How does the insecurity of work affect us? We know what job insecurity does to workers at work, the depressive effect it has on morale, productivity, and pay. We know less about the impact of job insecurity beyond the workplace, upon people's intimate relationships, their community life, their vision of the good self and a good life. This volume of essays explores the broader impacts of job precariousness on different groups in different contexts. From unemployed tech workers in Texas to single mothers in Russia, Japanese heirs to the iconic salaryman to relocating couples in the U.S. Midwest, these richly textured accounts depict the pain, defiance, and joy of charting a new, unscripted life when the scripts have been shredded. Across varied backgrounds and experiences, the new organization of work has its largest impact in three areas: in our emotional cultures, in the interplay of social inequalities like race, class and gender, and in the ascendance of a contemporary radical individualism. In Beyond the Cubicle, job insecurity matters, and it matters for more than how much work can be squeezed out of workers: it shapes their intimate lives, their relationships with others, and their shifting sense of self. Much more than mere numbers and figures, these essays offer a unique and holistic vision of the true impact of job insecurity.
This new edition places the material in its contemporary context, whilst still preserving the 1958 text. It examines such concepts as bounded rationality, satisficing, inducement/contribution balances, problem solving and uncertainty absorption. The text also explores organization theory, decision making, bureaucracy, conflict, cognitive limits on rationality, planning and innovation in organizations. Herbert Simon received the Nobel Prize in 1978.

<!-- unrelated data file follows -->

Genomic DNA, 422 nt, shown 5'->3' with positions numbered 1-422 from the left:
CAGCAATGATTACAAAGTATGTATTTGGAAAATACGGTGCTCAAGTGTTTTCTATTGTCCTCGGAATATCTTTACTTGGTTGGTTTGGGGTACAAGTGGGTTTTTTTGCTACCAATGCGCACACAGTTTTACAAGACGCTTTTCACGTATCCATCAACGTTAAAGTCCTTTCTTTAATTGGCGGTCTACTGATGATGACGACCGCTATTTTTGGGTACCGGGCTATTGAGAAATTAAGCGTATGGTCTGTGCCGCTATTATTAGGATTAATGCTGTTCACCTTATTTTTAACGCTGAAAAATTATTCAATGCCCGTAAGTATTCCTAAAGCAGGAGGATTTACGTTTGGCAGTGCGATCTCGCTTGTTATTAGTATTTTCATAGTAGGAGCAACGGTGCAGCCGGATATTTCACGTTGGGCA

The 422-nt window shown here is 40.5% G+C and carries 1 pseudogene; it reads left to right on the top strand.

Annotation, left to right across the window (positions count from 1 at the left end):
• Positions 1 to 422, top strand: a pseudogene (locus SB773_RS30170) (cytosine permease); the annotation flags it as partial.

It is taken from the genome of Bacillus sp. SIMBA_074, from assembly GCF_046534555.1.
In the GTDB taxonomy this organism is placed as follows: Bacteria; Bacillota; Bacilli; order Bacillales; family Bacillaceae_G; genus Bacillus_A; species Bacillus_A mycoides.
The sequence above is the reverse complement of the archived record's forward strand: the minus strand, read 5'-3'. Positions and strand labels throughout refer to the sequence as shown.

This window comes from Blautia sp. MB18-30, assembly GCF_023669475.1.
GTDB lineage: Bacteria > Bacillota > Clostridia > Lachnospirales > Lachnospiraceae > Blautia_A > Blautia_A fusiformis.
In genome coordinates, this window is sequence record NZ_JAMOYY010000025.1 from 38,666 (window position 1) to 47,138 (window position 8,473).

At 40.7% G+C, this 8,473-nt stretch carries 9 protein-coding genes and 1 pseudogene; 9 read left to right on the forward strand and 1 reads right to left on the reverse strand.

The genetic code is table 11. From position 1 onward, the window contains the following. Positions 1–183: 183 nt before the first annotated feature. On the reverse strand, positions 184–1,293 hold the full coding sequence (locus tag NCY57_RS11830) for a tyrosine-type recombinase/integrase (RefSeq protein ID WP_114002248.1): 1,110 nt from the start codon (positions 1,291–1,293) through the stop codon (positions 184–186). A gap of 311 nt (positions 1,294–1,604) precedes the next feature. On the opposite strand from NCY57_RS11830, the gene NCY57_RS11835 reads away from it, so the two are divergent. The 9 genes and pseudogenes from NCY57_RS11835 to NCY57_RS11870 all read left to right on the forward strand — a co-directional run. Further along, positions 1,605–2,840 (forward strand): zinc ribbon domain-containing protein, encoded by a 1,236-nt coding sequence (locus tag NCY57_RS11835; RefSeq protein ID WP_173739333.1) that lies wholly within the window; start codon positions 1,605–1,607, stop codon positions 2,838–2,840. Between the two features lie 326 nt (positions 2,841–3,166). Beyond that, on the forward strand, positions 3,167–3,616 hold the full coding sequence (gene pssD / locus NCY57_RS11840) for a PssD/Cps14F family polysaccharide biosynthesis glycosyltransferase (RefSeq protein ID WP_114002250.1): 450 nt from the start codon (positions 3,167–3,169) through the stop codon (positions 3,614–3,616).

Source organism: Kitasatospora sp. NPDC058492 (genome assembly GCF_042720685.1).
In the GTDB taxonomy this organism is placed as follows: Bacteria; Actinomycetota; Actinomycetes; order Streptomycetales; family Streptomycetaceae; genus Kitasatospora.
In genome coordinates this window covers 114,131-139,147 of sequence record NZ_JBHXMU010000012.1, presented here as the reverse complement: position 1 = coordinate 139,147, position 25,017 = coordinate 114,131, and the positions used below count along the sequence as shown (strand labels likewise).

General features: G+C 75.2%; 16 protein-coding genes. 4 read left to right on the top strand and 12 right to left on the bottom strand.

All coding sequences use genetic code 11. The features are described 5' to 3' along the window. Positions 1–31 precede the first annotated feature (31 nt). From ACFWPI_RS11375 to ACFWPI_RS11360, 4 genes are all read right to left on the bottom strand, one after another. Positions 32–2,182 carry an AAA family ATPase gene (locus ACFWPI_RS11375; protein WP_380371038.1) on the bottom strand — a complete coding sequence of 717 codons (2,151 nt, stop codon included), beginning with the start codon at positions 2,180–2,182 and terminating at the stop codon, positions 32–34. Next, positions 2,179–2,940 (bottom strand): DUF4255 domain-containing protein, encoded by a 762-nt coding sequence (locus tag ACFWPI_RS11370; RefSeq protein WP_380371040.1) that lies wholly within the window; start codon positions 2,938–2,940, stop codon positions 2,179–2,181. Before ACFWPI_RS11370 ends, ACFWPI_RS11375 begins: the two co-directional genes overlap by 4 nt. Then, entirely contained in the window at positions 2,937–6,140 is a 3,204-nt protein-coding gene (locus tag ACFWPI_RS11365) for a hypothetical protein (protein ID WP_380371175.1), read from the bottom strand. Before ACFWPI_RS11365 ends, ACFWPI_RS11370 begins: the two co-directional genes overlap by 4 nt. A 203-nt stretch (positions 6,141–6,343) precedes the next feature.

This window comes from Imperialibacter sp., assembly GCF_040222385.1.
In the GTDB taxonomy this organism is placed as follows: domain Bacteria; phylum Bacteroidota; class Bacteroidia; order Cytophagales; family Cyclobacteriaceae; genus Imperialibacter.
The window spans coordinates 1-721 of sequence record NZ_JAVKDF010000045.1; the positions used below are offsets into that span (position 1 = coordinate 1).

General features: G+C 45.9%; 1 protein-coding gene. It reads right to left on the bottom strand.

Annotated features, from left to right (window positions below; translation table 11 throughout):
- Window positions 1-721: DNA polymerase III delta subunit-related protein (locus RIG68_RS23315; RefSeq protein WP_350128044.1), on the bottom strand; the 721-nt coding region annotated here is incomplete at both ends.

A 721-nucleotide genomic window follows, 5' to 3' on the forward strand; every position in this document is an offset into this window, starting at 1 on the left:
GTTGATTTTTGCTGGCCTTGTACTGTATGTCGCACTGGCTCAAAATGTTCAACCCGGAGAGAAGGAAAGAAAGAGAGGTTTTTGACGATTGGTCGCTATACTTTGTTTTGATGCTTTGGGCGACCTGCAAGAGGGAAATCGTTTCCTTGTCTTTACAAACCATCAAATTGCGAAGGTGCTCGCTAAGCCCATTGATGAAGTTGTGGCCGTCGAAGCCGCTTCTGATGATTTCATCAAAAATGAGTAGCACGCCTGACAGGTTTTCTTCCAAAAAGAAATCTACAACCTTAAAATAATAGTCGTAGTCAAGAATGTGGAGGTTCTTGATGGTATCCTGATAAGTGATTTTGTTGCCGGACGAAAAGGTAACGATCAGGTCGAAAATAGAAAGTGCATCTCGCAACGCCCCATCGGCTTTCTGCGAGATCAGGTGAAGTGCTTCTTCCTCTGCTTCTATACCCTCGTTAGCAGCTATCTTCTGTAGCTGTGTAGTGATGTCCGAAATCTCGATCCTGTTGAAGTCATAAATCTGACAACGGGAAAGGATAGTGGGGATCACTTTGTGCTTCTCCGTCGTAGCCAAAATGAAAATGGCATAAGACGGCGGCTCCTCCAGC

After an introduction which offers historical perspective, articles address corporate career issues; fields where being gay is charged with especial stress (the military, the church, the helping professions, education, sports); and AIDS in the workplace. A final section considers social-psychologic
This book discusses the impact and effects of Information and Communication Technologies (ICT) on quality of working life of employees. It describes the changes and the acceleration of processes caused by the widespread use of ICT in a broad range of working areas and in different national contexts. It explores the important role ICT has come to play in nearly all work places in developed societies and the impact it is starting to have on work places in developing countries. The book brings together experts from the fields of ICT and quality of working life and from a variety of backgrounds and disciplines, including sociology, psychology, industrial engineering and macro ergonomics. It discusses the range of current positive and negatives effects as well as the possible increase of both kinds of effects in the future. The final chapter of the book integrates the diverse perspectives of the authors and gives recommendations on how to increase the possible positive outcomes and to diminish negative effects of ICT in an accelerated society.